2 On 30 January 2013, the Government announced a new Code of Practice for the building and construction industry which seeks to codify the previous Implementation Guidelines for the National Code of Practice for the Construction Industry. This new code ensures companies undertaking works on Federally-funded projects demonstrate compliance with a range of requirements relevant to building work, including the Fair Work Act 2009, Work Health and Safety laws, Migration Act 1958, Independent Contractors Act 2006, Privacy Act 1988 and the Competition and Consumer Act A person who is a building and construction contractor that is a constitutional corporation or a building industry participant; and the work is to be carried out in a Territory or Commonwealth place is required to comply with the new Building Code. The significance is that the Code is now a legislative instrument rather than a procurement measure that must be complied with. This Code consolidates all previous Codes of Practice and applies to all current and proposed works. The critical prescriptions of the Code are as follows; Compliance by the Contractor and their subcontractors to industrial instruments. Prohibition of pressure to make over award payments. Prohibition of sham contracting. Freedom of association. The major amendment to the new Code lies in the broadened application of the Code’s requirements to not only apply to on-site activities, which was previously the case, however also conduct that relates to oon- site activities but occurs offsite. This is taken to include building work performed on auxiliary or holding sites separate from the primary construction site. If you require any further information, contact Drayton’s on (07) Dad and Partner Pay Commencing 1 January 2013, the Australian Government began providing eligible employees with ‘Dad and Partner Pay’ as part of the Paid Parental Leave scheme. This payment is up to two weeks of government-funded pay at the rate of the National Minimum Wage (currently $ per week) when an employee is on unpaid leave from work. ‘Dad and Partner Pay’ is administered and paid directly by the Australian Government and there is no payment obligation on the employer. Employers and their employees will need to discuss and agree on unpaid leave arrangements, and the employee will have to apply for ‘Dad and Partner Pay’ with the government themselves to determine their eligibility and subsequently receive payment. To be eligible for Dad and Partner Pay, an employee will need to satisfy the following criteria; Australian residency provide care for a child born or adopted from 1 January 2013 had an individual adjusted taxable income of $150,000 or less in the financial year either before the date of claim or the date the Dad and Partner Pay period starts (whichever is earlier) meet the work test, which requires the employee to have worked for: o at least 10 of the 13 months before the date your Dad and Partner Pay period starts, and o at least 330 hours in that 10 month period are on unpaid leave or not working during your Dad and Partner Pay period Should you require any further information, please call our office for assistance on (07) New Building Code for Federally-funded work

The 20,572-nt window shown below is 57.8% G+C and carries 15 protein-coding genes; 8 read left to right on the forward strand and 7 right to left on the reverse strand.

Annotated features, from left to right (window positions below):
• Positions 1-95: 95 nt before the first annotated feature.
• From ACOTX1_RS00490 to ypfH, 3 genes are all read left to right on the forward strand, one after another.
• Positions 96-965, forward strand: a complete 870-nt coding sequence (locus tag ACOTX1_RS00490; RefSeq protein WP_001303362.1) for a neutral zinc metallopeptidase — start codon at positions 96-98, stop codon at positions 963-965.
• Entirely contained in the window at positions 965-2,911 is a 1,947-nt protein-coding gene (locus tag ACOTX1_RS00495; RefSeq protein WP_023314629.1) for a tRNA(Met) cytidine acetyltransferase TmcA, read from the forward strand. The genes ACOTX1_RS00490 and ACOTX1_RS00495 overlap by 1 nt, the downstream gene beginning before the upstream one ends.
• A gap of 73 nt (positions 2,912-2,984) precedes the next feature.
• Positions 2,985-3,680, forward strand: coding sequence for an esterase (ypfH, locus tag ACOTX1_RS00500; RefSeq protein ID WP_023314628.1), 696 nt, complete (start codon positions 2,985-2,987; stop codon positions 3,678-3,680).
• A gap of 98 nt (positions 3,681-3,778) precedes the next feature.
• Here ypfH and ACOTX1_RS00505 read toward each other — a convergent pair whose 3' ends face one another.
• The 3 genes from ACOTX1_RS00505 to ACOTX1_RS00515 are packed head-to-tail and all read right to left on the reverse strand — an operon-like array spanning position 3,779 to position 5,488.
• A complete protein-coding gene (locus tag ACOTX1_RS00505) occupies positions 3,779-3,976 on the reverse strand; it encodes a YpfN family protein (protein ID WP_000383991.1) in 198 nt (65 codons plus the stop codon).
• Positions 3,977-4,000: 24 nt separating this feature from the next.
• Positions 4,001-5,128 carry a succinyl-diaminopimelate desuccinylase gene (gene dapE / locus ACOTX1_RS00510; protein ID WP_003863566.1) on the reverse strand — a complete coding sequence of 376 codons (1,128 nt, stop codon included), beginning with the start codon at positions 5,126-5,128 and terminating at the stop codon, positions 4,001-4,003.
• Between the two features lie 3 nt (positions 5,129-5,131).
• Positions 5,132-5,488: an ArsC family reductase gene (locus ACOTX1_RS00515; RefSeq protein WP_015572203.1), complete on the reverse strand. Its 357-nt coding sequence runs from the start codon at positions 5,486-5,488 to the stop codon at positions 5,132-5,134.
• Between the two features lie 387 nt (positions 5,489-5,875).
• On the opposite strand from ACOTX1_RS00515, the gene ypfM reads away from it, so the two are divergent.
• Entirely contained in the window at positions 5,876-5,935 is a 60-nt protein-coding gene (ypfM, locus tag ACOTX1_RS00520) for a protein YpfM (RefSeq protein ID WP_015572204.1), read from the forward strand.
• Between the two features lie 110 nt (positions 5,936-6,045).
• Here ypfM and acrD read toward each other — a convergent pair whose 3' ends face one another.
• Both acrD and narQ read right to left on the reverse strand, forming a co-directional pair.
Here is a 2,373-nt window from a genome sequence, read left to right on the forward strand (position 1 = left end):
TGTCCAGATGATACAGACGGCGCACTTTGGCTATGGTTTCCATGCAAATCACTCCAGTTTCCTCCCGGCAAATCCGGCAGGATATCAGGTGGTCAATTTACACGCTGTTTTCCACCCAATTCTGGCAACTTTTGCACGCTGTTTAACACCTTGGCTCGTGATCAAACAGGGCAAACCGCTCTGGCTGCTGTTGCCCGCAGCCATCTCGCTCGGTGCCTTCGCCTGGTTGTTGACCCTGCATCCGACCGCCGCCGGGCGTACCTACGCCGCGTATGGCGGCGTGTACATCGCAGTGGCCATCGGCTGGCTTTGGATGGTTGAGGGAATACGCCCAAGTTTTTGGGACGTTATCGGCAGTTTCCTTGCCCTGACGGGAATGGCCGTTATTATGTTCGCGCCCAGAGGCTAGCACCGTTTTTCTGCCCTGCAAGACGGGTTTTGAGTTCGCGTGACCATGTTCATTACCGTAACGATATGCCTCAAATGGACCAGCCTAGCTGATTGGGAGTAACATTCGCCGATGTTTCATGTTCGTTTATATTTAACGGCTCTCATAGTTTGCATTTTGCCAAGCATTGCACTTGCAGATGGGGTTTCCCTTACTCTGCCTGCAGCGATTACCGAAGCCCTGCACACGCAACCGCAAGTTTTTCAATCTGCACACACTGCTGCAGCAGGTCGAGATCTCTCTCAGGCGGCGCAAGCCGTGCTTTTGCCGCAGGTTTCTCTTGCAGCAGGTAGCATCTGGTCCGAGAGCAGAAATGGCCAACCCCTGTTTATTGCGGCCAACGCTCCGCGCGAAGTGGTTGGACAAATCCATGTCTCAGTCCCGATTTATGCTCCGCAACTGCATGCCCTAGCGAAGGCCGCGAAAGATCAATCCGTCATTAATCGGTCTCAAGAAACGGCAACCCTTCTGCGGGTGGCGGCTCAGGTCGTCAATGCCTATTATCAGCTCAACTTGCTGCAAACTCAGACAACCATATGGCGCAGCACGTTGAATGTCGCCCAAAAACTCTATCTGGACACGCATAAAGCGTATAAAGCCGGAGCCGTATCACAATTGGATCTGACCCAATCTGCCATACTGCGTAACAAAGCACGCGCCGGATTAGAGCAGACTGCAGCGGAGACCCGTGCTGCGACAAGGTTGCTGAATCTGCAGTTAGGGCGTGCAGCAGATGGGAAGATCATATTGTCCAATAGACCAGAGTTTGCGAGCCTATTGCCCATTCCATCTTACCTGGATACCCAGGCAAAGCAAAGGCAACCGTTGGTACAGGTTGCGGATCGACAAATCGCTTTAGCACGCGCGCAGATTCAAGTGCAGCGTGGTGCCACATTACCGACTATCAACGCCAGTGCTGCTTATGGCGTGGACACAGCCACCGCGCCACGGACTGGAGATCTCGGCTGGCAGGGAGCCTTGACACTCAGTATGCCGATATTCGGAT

3 Bullying and Harassment in the Workplace In recent months, Drayton’s has received a number of requests for advice regarding bullying and harassment. It is essential that companies are aware of their obligations and understand what constitutes bullying and harassment in the workplace. Workplace harassment is where a person is subjected to repeated behaviour by a person that: is unwelcome and unsolicited; a reasonable person would consider to be offensive, humiliating, intimidating or threatening. Workplace harassment does not include reasonable management action taken in a reasonable way by the person’s employer in connection with the person’s employment, however management actions may be classed as harassment or bullying where these actions are primarily used to offend, intimidate, humiliate or threaten workers. The Work Health and Safety Act 2011 (QLD) and Prevention of Workplace Harassment Code of Practice 2004 (QLD) prescribe numerous obligations on Employers in respect of health and safety in the workplace. The Act outlines the primary duty of care of an Employer is to ensure, so far as is reasonably practicable, the health and safety of its workers while the workers are at work. This includes not subjecting employees, so far as is reasonably practicable, to bullying and harassment. The Fair Work Amendment Bill 2013 proposed by the Minister for Employment and Workplace Relations Bill Shorten in early February, outlined a number of key proposed changes to the Fair Work Act that relate to Bullying and Harassment in the workplace. These include; Adopting a nation-wide definition of bullying and harassment. Recognising that bullying does not include reasonable management practices conducted in a reasonable manner including performance management. Allowing workers who have suffered bullying to make a complaint to the Fair Work Commission Requiring the Fair Work Commission to deal with any application within 14 days; and Enabling the Fair Work Commission to make orders and/or to refer to the relevant state WHS regulator When handling a workplace bullying and harassment complaint, Employers may adopt either formal or informal procedures. A formal complaint handling procedure should include an investigation procedure; a complaint resolution procedure and an appeals process to higher levels of management. An informal complaint handling procedure may simply encourage workers to raise their harassment complaint with an appropriate contact person at the workplace (i.e. immediate supervisor or manager). Should you require any further information regarding bullying and harassment, please call our office for assistance on (07) Public Holidays Public Holiday Date Public Holiday Date Good Friday Easter Saturday Easter Monday ANZAC Day Fri, 29 March Sat, 30 March Mon, 1 April Fri, 25 April Queen’s Birthday QLD Show Day Labour Day Christmas Day Boxing Day Mon, 9 June Wed, 13 August Mon, 6 October Thurs, 25 December Fri, 26 December